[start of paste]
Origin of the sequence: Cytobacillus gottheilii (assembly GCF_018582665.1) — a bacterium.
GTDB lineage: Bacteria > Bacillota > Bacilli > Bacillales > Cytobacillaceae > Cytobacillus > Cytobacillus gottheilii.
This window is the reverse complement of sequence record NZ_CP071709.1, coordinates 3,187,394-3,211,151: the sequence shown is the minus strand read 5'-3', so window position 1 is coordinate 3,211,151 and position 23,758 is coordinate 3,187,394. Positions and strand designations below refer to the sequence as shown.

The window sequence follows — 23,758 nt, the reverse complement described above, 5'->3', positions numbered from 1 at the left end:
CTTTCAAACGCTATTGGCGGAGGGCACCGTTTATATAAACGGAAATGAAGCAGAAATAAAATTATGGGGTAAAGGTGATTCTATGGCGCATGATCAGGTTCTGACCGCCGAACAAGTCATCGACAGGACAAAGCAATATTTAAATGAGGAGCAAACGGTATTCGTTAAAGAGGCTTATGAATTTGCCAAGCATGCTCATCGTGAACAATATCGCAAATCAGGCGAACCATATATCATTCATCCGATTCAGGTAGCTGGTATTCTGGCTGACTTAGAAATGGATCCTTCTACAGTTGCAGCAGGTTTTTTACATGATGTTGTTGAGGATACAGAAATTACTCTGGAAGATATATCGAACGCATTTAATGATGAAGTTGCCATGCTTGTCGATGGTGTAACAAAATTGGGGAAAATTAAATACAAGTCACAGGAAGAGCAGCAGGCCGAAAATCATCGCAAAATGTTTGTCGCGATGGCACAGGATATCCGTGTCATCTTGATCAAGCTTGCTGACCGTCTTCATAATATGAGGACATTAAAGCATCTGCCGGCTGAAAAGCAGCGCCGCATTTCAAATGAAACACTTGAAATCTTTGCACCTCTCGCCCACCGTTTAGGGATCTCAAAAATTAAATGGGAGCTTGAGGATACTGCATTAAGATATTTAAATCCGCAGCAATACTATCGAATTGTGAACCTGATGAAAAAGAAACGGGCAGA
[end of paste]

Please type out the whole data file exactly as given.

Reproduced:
Origin of the sequence: Cytobacillus gottheilii (assembly GCF_018582665.1) — a bacterium.
GTDB lineage: Bacteria > Bacillota > Bacilli > Bacillales > Cytobacillaceae > Cytobacillus > Cytobacillus gottheilii.
This window is the reverse complement of sequence record NZ_CP071709.1, coordinates 3,187,394-3,211,151: the sequence shown is the minus strand read 5'-3', so window position 1 is coordinate 3,211,151 and position 23,758 is coordinate 3,187,394. Positions and strand designations below refer to the sequence as shown.

The window sequence follows — 23,758 nt, the reverse complement described above, 5'->3', positions numbered from 1 at the left end:
CTTTCAAACGCTATTGGCGGAGGGCACCGTTTATATAAACGGAAATGAAGCAGAAATAAAATTATGGGGTAAAGGTGATTCTATGGCGCATGATCAGGTTCTGACCGCCGAACAAGTCATCGACAGGACAAAGCAATATTTAAATGAGGAGCAAACGGTATTCGTTAAAGAGGCTTATGAATTTGCCAAGCATGCTCATCGTGAACAATATCGCAAATCAGGCGAACCATATATCATTCATCCGATTCAGGTAGCTGGTATTCTGGCTGACTTAGAAATGGATCCTTCTACAGTTGCAGCAGGTTTTTTACATGATGTTGTTGAGGATACAGAAATTACTCTGGAAGATATATCGAACGCATTTAATGATGAAGTTGCCATGCTTGTCGATGGTGTAACAAAATTGGGGAAAATTAAATACAAGTCACAGGAAGAGCAGCAGGCCGAAAATCATCGCAAAATGTTTGTCGCGATGGCACAGGATATCCGTGTCATCTTGATCAAGCTTGCTGACCGTCTTCATAATATGAGGACATTAAAGCATCTGCCGGCTGAAAAGCAGCGCCGCATTTCAAATGAAACACTTGAAATCTTTGCACCTCTCGCCCACCGTTTAGGGATCTCAAAAATTAAATGGGAGCTTGAGGATACTGCATTAAGATATTTAAATCCGCAGCAATACTATCGAATTGTGAACCTGATGAAAAAGAAACGGGCAGA